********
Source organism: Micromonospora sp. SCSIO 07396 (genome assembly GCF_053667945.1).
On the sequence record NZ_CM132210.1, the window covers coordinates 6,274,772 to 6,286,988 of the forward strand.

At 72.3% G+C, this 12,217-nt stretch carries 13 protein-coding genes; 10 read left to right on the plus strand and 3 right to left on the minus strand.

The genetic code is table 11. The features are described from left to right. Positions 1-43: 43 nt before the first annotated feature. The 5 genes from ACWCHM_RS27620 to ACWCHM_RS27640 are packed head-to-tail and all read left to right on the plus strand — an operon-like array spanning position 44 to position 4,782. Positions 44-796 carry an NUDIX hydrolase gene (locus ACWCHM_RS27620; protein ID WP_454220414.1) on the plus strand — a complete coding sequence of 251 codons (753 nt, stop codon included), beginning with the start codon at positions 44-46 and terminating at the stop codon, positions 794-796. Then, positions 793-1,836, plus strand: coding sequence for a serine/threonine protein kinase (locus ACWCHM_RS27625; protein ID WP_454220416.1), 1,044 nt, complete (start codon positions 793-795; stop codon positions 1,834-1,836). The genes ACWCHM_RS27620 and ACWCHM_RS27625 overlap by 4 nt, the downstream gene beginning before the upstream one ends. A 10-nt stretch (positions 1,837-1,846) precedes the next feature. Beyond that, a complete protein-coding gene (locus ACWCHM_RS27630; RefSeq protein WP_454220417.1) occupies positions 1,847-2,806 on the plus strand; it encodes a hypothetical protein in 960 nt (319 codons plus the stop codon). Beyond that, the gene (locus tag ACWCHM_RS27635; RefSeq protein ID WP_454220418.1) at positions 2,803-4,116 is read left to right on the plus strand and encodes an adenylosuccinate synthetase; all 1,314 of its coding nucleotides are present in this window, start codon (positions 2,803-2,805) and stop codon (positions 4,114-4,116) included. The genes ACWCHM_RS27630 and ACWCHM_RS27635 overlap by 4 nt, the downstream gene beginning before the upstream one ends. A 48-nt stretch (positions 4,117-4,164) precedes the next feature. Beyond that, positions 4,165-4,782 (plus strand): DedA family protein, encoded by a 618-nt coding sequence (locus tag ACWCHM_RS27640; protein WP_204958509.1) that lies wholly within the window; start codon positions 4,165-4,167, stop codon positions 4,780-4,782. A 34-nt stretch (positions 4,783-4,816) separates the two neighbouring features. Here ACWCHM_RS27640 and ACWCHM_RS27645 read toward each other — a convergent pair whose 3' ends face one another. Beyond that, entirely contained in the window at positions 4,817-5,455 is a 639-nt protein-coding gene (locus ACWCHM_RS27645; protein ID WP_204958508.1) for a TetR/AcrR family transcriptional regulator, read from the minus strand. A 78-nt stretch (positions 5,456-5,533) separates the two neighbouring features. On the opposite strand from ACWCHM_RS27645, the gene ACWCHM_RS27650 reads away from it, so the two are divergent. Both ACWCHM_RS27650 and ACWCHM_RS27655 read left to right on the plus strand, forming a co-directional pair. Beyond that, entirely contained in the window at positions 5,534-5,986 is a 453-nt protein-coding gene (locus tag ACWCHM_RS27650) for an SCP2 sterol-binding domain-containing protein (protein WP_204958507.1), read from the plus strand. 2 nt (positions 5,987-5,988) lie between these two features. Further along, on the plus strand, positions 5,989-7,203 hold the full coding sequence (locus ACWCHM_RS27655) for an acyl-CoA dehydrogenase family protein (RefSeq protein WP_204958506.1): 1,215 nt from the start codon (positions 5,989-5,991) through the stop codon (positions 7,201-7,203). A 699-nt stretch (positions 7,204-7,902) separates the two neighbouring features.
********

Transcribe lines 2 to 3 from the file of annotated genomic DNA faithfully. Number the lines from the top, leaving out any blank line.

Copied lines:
On the sequence record NZ_CM132210.1, the window covers coordinates 6,274,772 to 6,286,988 of the forward strand.

At 72.3% G+C, this 12,217-nt stretch carries 13 protein-coding genes; 10 read left to right on the plus strand and 3 right to left on the minus strand.